The Age of Gold by H.W. Brands

Having read and very much enjoyed Brands’ history of the Senate’s great triumvirate of Henry Clay, John C. Calhoun and Daniel Webster, I couldn’t wait to dive into his narrative history of the California Gold Rush. And what a history it is.

This sweeping, multi-faceted and thick volume is jam-packed with riveting and heartbreaking accounts of the adventures, trials, sorrows, triumphs and struggles of the millions that came to California from every part of the globe in search of the treasure that could change their lives forever.

The discovery of gold on the American River by James Marshall at Sutter's Mill in Coloma, California unleashed a tidal wave of change that would forever impact America.

But the book is more than just the story of the forty-niners and gold-diggers of American legend. It’s truly the story of an era. So we’re also treated to explorers like John C. Fremont, his brilliant wife Jesse Fremont, future icons like William Sherman and Samuel Clemens, railroad tycoons Leland Stanford and Charles Crocker, Archy Lee, a slave fighting for his freedom, and filibustering pirates like William Walker.

We witness Yerba Buena’s transition from seaside frontier outpost to bustling, lawless San Francisco complete with its outlaws and shysters. We ride alongside the so-called Argonauts as they make their way to fortune, whether it’s desperate families crossing the continent by ox and wagon or young bachelors on the make from Australia and China. We even follow the harrowing journey of Jesse Fremont and her young daughter Lily as they make their way across the Atlantic, the disease-ridden Isthmus of Panama, and finally up the Pacific to California itself.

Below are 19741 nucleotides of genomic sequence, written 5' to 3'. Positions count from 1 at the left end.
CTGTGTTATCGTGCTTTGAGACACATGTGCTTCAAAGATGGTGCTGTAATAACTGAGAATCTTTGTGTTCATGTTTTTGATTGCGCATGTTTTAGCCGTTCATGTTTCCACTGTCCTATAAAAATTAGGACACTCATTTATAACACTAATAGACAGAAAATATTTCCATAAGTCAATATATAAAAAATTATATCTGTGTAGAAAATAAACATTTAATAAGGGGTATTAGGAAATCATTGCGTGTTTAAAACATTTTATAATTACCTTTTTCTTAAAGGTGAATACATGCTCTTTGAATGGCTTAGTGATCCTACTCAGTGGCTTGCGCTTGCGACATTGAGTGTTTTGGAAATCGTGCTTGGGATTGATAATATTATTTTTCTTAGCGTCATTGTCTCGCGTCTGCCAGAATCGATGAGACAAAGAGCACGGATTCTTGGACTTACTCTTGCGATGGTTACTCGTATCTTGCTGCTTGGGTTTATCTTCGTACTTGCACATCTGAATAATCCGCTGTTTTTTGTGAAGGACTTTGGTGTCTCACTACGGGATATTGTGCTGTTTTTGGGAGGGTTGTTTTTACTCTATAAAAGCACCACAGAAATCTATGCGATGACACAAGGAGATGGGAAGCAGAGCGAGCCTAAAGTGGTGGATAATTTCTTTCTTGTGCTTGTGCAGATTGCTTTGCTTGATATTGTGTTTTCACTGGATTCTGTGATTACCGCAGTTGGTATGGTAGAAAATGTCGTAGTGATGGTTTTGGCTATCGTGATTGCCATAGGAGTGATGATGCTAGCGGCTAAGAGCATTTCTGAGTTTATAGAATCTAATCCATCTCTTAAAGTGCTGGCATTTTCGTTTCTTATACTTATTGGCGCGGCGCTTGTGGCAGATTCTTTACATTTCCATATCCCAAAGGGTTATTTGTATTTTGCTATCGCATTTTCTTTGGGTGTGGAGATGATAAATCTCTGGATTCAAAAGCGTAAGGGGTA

The book’s second-act details what happens when the world’s fortune seekers arrive at the gold fields. Some have turned up too late and have to make their way panning for scraps. Others have already set up extensive mining operations, from water-blasting whole mountain sides to get at the precious and elusive veins, to rerouting rivers, to digging deep into the earth to extract as much of the valuable metal as their hired hands can carry.

Brands also details the unique culture that grew up around the gold mines from the bars and brothels to the ramshackle settlements that went up quick and burned down quicker.

But the California Gold Rush also had deep and powerful ramifications for the nation as well, specifically in regard to the Compromise of 1850. And Brands details how the discovery impacted sectional politics between the North and South as well as international diplomacy between the US and Mexico.

Of course, we also see how all of this created a state this is, even today, thought of as a place apart, a culture unique in America, that still seems to be moving one step ahead of the rest of the nation. Brands even ends the book with a discussion on Silicon Valley and its parallels to the Gold Rush era.

This is a big, beautiful book that is hard to capture in a single write-up as there is A LOT contained within its dense 592 pages. I enjoyed nearly all of it, though there were times that I felt it could have been trimmed a bit. All in all, a wonderful adventure and a terrific read.